The National Football League could be destined for another public relations black eye.
ESPN’s “Outside the Lines” reported Tuesday that the NFL has backed out of a seven-year, $16 million study on the potential relationship between football and brain disease.
The NFL helped fund the project with a $30 million research grant given to the National Institutes of Health in 2012. ESPN points out the NFL has long contended it doesn’t have any say in how that fund is spent. Additionally, ESPN cites an NIH official who said the NFL does indeed have veto power over projects, despite the fact the $30 million fund originally was billed as having “no strings attached.”
However, the NFL wanted out of this study, sources told ESPN. The reason, according to the ESPN report, is because the NIH gave the project to a Boston University researcher who’s been critical of the NFL in the past. The NFL reportedly backed out of the funding after learning that Boston University professor of neurology and neurosurgery Robert Stern was leading the project. According to ESPN’s sources, the NFL had issues with Stern’s objectivity, even though Stern reportedly went through a strict vetting process.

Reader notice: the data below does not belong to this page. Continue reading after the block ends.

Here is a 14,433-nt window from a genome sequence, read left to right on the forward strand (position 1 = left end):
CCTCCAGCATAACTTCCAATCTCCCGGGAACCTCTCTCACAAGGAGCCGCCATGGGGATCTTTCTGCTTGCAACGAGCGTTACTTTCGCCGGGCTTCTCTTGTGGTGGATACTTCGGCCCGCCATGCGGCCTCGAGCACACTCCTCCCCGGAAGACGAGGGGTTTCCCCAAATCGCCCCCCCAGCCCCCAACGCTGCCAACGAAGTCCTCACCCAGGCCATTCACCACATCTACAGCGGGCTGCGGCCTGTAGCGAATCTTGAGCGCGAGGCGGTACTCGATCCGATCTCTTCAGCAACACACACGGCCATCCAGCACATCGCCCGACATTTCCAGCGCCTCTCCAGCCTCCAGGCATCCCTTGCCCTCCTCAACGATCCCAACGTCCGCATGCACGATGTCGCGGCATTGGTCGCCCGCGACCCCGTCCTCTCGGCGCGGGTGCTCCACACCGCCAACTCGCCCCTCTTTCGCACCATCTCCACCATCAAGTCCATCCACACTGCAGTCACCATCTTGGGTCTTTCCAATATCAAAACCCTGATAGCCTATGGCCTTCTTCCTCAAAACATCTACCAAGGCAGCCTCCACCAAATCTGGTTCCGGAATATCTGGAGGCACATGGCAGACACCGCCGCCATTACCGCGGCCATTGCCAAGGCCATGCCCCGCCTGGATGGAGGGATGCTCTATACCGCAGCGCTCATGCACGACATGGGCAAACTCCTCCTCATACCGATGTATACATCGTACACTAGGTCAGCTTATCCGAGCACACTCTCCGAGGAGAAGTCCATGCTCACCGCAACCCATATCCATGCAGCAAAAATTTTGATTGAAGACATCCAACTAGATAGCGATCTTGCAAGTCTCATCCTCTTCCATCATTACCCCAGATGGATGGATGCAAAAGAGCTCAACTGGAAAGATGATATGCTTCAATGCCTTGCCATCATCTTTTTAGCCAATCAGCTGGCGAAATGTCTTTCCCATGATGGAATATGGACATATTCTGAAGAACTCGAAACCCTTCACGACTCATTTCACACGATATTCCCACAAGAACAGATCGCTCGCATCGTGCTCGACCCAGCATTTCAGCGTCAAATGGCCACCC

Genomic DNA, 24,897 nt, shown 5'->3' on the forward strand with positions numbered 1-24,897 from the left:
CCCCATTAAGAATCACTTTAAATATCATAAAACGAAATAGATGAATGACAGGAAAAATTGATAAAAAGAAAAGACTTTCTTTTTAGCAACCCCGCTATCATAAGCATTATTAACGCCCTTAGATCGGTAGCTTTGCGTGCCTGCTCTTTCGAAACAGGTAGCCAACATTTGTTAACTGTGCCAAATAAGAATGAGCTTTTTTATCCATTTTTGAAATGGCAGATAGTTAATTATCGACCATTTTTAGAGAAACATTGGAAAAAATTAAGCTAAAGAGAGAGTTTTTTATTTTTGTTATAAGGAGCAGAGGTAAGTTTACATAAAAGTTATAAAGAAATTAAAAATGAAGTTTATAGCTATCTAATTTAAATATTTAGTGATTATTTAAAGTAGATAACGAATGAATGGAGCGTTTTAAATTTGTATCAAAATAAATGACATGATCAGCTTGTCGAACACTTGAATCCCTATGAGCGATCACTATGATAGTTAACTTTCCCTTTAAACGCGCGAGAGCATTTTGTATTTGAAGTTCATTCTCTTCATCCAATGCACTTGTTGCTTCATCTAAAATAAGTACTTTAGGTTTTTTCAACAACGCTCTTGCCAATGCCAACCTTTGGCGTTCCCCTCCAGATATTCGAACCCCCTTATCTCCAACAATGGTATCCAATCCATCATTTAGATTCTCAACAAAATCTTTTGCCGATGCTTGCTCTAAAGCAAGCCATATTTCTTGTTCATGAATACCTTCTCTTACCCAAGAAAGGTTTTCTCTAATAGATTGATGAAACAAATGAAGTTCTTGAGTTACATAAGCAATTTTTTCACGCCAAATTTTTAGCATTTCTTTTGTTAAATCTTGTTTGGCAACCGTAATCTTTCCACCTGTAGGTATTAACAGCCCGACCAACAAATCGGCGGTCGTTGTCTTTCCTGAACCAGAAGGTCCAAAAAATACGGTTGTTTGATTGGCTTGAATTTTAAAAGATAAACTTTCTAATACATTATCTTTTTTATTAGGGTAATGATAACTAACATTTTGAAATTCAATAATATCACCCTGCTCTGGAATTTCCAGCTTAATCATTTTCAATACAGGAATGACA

Stern once said NFL commissioner Roger Goodell inherited a “cover-up,” from former NFL commissioner Paul Tagliabue. He also, as ESPN points out, opposed the NFL’s 2014 settlement with thousands of former players who accused the league of hiding the link between football and head injuries.
The NFL wasted virtually no time refuting the ESPN report, as NFL PR representative Brian McCarthy tweeted this shortly after the report was released.
ESPN barely got any comment from the NFL for the story, other than an email stating, “The NIH makes its own funding decisions.”
Thumbnail photo via Brace Hemmelgarn/USA TODAY Sports Images